After trying-and failing-to capture the White House, would-be presidents face what might be an even tougher challenge: figuring out the rest of their lives. Just ask George McGovern.
Michael Leahy, whose article, What Might Have Been, about life after losing the presidency appears in Sunday's Washington Post Magazine, was online Tuesday, Feb. 22, at 1 p.m. ET to field questions and comments.
Leahy is a Magazine staff writer.
Editor's Note: Washingtonpost.com moderators retain editorial control over Live Online discussions and choose the most relevant questions for guests and hosts; guests and hosts can decline to answer questions.
Michael Leahy: Hi. I see we have a lot of questions, so we'll get started. Vote and query often.
A great story, beautifully written. I loved how McGovern, after a period of the blues, so skillfully picked up the pieces and moved on to accomplish so much. A lesson for all of us, Dems and Republicans alike, in dealing with adversity. A question: did Kerry, in your opinion, fail to heed the advice of McGovern and Mondale and others to keep a low-profile for a while after the reelection? I found your point about the New Nixon and reinvention very interesting in this regard. Again, fantastic story.
Michael Leahy: Thanks for the kind comment and the question. McGovern and Mondale in particular believe that Kerry would be best-served by staying out of the limelight for a while, not merely to recover from an arduous campaign and tough loss but also to avoid the possibility of making a mistake and saying something rash -- their point being that the pain of the loss is too fresh. In addition, commentators cannot help but revisit the recent campaign if the losing candidate steps back into the fray too soon.
Many of you might have seen John Kerry recently on Meet the Press. Perhaps he expected bouquets in light of his close loss, but there was host Tim Russert hitting him with tough questions about his Vietnam war record, and why he had not spent more money from his ample campaign fund. Then Russert began grilling him (quite fairly) about 2008, reminding him of a Massachusetts poll that showed most voters in that state opposed to a Kerry presidential candidacy in '08. It was not a flattering appearance for Kerry. He looked somewhat trapped under the barrage of tough questions. You had the impression that the Kerry people might come in at any moment with the Jaws of Life
to extricate their guy.
It was all proof of the wisdom of McGovern and Mondale to runnerups: Stay out of the arena for a while.
Great article on George McGovern. Many reasons were given for the presidential loss but I was wondering if Mr. McGovern has one primary reason for the loss? Does he see any current political leaders as a primary candidate for the 2008 election?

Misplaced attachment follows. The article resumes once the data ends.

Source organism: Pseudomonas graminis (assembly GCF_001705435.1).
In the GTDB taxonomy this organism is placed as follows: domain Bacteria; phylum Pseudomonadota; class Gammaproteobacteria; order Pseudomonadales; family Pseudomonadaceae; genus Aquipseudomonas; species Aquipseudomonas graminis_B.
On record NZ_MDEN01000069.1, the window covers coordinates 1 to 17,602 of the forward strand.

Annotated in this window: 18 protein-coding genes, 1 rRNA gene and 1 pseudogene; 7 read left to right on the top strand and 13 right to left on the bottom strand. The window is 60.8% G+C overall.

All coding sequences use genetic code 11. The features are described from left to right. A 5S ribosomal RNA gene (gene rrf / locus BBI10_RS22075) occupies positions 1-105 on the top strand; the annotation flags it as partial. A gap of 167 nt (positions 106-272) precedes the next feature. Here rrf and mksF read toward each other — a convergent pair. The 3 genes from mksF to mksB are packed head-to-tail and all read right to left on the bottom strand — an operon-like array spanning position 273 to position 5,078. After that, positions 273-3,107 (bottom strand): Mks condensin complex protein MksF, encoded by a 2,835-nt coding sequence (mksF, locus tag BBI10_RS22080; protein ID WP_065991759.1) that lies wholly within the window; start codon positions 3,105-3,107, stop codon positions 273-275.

Michael Leahy: McGovern believes, in retrospect, that no Democrat could have defeated Nixon that year. But he thinks that a combination of factors led to his landslide loss: the Eagleton debacle; his own failure to deliver his acceptance speech until nearly three a.m. East Coast time, out of prime time even on the West Coast; the success of the Nixon campaign in depicting him as a radical and flake.
He wishes now that he had kept Eagleton on the ticket, believing that there would have been less fallout had he gone on television and made the case that Eagleton had fully recovered from his illness.
Re 2008: No, he has indicated no preference. But history suggests he'll eventually lend his support to some Democratic pursuing the nomination. In 2004, he endorsed Wesley Clark.
Given what George McGovern stood for -- facing the truth about the Vietnam war, and the truth about Watergate -- is it fair to say he deserves significantly better treatment from history than his normal reference as a footnote to a landslide?
Michael Leahy: Well, history can be cold and cruel. Ask the average guy about William Jennings Bryan, a three-time nominee, and he is likely to answer, "Who?"
Charles Evan Hughes sat on the Supreme Court, and ran in 1916 against incumbent Woodrow Wilson. But he lost that presidential race, with the result that you'd find few history college students, I imagine, who could identify him.
McGovern's legacy will probably be viewed by many people as three-pronged: landslide loser; prescient about Vietnam (along with people like Senators Morse, Gruening, etc.); and wise and compassionate on the issue of hunger and malnutrition in America and around the world. He remains deeply involved, of course, on the issue of hunger, leading an effort with old nemesis Bob Dole to combat international hunger.